pSFAl, compared with the reference (SFA1wt) and evolved strains (evol, evo2, evo3) grown on defined mineral medium (pH 3.5) with or without 50 g l of 3HP. (B) Growth of strains carrying mutated SFA1c276s and SFA1M2831 alleles, respectively, compared with the strain carrying the SFA1wt (analogous to WT) grown on medium containing 3HP concentrations ranging from 0 to 50 g l"l. Error bars represent the standard deviation (SD) in biological triplicates. (C) A 3D structure model of the Sfalp from S. cerevisiae. The residues in the two positions found to be mutated in the evolved strains are shown in light blue (positions 276 and 283). Residues in three adjacent positions are shown in darker blue. The residue in position 3l3 reaches over (symmetrically) from the other subunit of the dimer (marked with an asterisk). The model also contains the NAD(P)+ cofactor (purple) along with the putative, covalently linked substrate S-(3-hydroxypropanoyl)glutathione (HPG), consisting of a glutathione moiety (orange) and a 3-hydroxypropanoyl moiety (green). (D) The effect of mutations in Cys276 and Met283 residues on 3HP tolerance. Growth characterization of each strain was performed in triplicates and SD is given by error bars.

3.5. Proposed glutathione-dependent 3-hydroxypropionic aldehyde detoxification mechanism

The function of Sfalp in formaldehyde detoxification has been proposed previously (Wehner et al., 1993). Formaldehyde spontaneously reacts with intracellular glutathione (GSH) to form S-hydroxymethylglutathione, which is then converted into S-formylgl-utathione by Sfalp using NAD(P)+ as cofactor. We hypothesized that in the yeast cells 3HP is converted into 3-hydroxypropionic aldehyde (3HPA) by aldehyde dehydrogenases, and that it is 3HPA that causes cellular toxicity and therefore has to be detoxified by a mechanism analogous to that of formaldehyde detoxification (Fig. 3).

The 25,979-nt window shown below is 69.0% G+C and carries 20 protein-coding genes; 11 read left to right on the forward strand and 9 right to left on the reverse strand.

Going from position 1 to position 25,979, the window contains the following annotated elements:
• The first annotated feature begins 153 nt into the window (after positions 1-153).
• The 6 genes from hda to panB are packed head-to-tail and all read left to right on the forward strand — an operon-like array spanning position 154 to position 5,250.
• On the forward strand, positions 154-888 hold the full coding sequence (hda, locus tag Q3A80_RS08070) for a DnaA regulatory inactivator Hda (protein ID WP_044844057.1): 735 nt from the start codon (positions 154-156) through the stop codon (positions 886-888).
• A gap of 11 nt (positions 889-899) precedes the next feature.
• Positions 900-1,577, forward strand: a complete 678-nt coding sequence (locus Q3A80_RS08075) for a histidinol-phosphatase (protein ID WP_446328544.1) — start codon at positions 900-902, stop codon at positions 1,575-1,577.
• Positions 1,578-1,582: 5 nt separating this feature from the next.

In yeast the aldehyde dehydrogenases (Aldp) catalyze an important reaction of converting acetaldehyde into acetate, which is essential for generation of acetyl-CoA during growth on non-fermentable carbon source (e.g. ethanol). These enzymes also take care of oxidizing other harmful aldehydes (Yasokawa et al., 2010). We proposed that the enzyme does also catalyze the reverse reaction converting 3HP into 3HPA, which is supposedly highly toxic to yeast. In aqueous solutions 3HPA is present as a mixture of 3HPA, HPA-hydrate and HPA-dimer in a dynamic equilibrium. This mixture is generally referred to as reuterin, which is a wide-spectrum antimicrobial compound, active against Gram positive and Gram negative bacteria, fungi and protozoa (Axelsson et al., 2009). It can therefore be an advantage for yeast cells to convert reuterin into other less toxic compounds, and we here suggest that this detoxification involves spontaneous binding of 3HPA to GSH to form S-(3-hydroxypropanoyl)glutathione, which is then oxidized into S-(3-ketopropanoyl)glutathione by Sfalp using NAD(P)+ as a cofactor. Finally, the intermediate compound is hydrolyzed to 3HP with release of GSH by the S-formylglutathione hydrolase (encoded by YJL068C).

3.6. Deletion of ALD6 reduced susceptibility of yeast to 3HP